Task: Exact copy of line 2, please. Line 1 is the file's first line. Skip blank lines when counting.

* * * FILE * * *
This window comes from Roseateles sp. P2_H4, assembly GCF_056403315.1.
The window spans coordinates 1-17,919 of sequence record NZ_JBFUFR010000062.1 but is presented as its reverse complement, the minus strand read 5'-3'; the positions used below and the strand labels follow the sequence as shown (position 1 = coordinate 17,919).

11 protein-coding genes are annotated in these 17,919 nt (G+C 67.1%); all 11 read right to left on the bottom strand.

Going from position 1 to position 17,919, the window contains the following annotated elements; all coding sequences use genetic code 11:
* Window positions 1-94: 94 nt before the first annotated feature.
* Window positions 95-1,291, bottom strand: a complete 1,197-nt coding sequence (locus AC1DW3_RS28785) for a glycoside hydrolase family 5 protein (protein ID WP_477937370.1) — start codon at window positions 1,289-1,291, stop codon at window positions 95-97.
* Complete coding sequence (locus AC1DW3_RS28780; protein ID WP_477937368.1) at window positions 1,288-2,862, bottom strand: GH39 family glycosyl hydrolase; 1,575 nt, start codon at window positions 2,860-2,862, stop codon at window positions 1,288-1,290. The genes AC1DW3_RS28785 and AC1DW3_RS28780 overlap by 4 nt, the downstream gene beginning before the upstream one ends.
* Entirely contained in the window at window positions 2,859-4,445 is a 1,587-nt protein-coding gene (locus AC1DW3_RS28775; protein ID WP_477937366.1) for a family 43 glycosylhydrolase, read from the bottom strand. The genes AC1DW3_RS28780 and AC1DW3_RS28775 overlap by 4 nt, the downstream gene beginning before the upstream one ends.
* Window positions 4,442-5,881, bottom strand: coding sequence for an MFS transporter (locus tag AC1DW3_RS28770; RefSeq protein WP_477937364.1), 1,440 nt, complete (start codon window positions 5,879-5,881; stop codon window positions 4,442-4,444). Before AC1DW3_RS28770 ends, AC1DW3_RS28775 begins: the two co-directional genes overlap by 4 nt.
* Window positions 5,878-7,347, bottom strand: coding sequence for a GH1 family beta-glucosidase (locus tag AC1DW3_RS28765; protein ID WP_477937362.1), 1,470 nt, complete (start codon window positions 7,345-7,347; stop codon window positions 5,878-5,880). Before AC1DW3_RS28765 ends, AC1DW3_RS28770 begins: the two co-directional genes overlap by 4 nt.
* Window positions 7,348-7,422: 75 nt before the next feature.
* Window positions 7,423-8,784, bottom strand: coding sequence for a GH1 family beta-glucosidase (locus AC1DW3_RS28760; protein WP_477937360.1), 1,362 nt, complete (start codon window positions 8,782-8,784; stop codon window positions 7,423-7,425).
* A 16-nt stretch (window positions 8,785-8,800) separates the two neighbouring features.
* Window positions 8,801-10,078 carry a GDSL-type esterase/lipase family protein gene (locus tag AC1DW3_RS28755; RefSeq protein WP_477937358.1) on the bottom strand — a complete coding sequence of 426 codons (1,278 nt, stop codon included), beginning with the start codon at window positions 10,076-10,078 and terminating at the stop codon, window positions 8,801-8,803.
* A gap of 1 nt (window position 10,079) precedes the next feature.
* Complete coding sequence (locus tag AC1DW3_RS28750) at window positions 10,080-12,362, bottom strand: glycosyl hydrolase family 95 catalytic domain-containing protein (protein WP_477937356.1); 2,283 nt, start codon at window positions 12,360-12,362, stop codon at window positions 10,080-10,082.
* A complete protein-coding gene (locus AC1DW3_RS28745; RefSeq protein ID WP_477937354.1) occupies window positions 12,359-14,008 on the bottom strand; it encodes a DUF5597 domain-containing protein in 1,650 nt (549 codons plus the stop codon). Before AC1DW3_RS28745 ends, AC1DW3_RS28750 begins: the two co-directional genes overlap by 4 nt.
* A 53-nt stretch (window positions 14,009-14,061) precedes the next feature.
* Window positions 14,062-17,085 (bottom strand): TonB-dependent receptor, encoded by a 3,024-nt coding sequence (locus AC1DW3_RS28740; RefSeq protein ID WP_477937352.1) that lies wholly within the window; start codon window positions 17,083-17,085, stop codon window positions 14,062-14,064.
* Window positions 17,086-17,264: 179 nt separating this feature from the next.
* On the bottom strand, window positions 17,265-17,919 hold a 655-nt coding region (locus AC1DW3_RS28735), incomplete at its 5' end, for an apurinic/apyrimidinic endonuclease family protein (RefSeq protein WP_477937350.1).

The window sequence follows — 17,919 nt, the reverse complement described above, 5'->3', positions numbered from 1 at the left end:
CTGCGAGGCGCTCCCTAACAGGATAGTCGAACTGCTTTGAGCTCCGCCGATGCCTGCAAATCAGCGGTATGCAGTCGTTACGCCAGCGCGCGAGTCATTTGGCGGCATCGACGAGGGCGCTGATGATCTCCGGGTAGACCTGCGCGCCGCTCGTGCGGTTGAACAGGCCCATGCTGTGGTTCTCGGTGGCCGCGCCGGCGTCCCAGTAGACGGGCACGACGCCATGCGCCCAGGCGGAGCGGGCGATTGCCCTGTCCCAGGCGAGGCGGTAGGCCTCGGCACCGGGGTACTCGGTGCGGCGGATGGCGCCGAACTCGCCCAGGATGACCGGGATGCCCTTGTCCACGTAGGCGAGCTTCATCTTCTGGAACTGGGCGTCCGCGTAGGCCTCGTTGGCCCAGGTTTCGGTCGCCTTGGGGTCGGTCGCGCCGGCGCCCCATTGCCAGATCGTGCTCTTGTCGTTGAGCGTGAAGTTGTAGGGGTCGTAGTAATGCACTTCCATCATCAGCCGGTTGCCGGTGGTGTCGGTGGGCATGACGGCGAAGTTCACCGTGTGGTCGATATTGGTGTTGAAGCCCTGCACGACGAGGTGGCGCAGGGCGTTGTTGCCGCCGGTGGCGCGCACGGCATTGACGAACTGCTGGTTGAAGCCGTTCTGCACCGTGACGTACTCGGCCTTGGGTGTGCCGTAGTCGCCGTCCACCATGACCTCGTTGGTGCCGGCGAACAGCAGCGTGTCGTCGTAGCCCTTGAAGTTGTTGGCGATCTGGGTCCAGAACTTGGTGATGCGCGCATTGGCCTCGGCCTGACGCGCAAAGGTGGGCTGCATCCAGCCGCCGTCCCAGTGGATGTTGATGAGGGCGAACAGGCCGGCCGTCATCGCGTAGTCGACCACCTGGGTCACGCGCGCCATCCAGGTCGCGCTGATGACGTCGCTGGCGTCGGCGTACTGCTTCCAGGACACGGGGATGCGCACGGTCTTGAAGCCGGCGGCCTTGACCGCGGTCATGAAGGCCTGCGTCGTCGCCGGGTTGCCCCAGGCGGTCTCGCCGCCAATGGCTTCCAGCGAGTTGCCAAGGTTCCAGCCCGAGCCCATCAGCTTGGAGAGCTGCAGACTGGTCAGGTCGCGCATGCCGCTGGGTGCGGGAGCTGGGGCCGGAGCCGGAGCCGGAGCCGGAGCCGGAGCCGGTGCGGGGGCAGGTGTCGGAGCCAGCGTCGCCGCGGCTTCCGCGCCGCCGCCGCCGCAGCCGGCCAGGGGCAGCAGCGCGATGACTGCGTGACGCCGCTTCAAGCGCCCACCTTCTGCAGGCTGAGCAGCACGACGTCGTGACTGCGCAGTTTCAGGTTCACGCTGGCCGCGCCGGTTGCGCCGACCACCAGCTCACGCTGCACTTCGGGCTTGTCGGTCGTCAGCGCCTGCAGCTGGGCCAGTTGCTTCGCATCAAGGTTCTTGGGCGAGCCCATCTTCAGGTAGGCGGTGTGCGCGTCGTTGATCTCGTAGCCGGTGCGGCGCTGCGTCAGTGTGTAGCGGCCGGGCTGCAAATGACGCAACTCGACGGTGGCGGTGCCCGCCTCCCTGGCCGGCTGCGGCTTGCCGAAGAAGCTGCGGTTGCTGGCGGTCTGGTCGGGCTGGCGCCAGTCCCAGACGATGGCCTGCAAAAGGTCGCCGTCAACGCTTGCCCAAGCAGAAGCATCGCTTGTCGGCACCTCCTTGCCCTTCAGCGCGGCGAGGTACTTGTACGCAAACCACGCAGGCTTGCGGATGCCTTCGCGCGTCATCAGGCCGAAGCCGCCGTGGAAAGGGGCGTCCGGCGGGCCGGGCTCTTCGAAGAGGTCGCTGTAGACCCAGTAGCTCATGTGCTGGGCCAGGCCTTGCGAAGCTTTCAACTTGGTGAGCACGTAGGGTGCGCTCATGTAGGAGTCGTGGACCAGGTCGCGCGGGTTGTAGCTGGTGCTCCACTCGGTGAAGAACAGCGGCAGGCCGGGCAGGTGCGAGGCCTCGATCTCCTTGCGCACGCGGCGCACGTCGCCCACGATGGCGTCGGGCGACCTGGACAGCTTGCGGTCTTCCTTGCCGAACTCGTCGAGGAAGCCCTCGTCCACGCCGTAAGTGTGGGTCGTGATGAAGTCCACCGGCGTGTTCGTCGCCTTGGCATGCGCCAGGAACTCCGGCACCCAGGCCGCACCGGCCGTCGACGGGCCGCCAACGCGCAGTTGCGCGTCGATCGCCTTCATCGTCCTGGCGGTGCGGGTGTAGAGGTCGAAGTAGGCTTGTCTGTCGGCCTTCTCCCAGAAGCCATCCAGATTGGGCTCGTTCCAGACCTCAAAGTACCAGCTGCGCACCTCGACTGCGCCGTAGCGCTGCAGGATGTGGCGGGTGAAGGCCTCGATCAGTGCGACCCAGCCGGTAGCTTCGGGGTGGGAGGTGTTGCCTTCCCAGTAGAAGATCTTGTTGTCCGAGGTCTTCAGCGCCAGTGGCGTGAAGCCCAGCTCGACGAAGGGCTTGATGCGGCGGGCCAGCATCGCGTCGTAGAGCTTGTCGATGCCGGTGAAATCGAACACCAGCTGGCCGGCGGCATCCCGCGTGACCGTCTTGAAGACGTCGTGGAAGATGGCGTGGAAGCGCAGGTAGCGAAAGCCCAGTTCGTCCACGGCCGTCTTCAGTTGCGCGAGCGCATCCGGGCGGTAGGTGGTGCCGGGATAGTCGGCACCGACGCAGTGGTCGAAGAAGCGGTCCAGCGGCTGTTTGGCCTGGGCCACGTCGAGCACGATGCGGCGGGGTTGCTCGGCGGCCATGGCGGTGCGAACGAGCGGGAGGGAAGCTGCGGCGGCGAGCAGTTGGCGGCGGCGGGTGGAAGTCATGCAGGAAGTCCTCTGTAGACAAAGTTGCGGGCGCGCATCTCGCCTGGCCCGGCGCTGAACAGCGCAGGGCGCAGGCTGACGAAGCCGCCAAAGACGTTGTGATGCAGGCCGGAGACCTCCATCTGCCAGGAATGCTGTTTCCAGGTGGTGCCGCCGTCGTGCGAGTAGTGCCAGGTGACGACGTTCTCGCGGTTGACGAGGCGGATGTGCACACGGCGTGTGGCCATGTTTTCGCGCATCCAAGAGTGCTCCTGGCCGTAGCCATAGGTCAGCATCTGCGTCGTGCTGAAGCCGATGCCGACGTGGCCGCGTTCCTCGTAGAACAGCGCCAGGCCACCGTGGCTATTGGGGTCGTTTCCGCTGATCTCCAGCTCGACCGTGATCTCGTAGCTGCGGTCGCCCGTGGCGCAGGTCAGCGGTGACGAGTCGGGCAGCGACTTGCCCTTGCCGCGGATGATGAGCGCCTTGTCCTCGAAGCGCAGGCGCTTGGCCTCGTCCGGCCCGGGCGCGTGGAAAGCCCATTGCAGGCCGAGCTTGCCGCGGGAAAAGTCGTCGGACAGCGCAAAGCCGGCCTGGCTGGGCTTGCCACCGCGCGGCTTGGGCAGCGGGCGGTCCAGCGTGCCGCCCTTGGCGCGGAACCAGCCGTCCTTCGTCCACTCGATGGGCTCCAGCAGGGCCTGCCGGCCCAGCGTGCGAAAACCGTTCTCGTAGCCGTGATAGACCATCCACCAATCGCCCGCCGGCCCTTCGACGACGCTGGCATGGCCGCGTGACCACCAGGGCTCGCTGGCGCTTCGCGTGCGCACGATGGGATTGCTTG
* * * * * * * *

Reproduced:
The window spans coordinates 1-17,919 of sequence record NZ_JBFUFR010000062.1 but is presented as its reverse complement, the minus strand read 5'-3'; the positions used below and the strand labels follow the sequence as shown (position 1 = coordinate 17,919).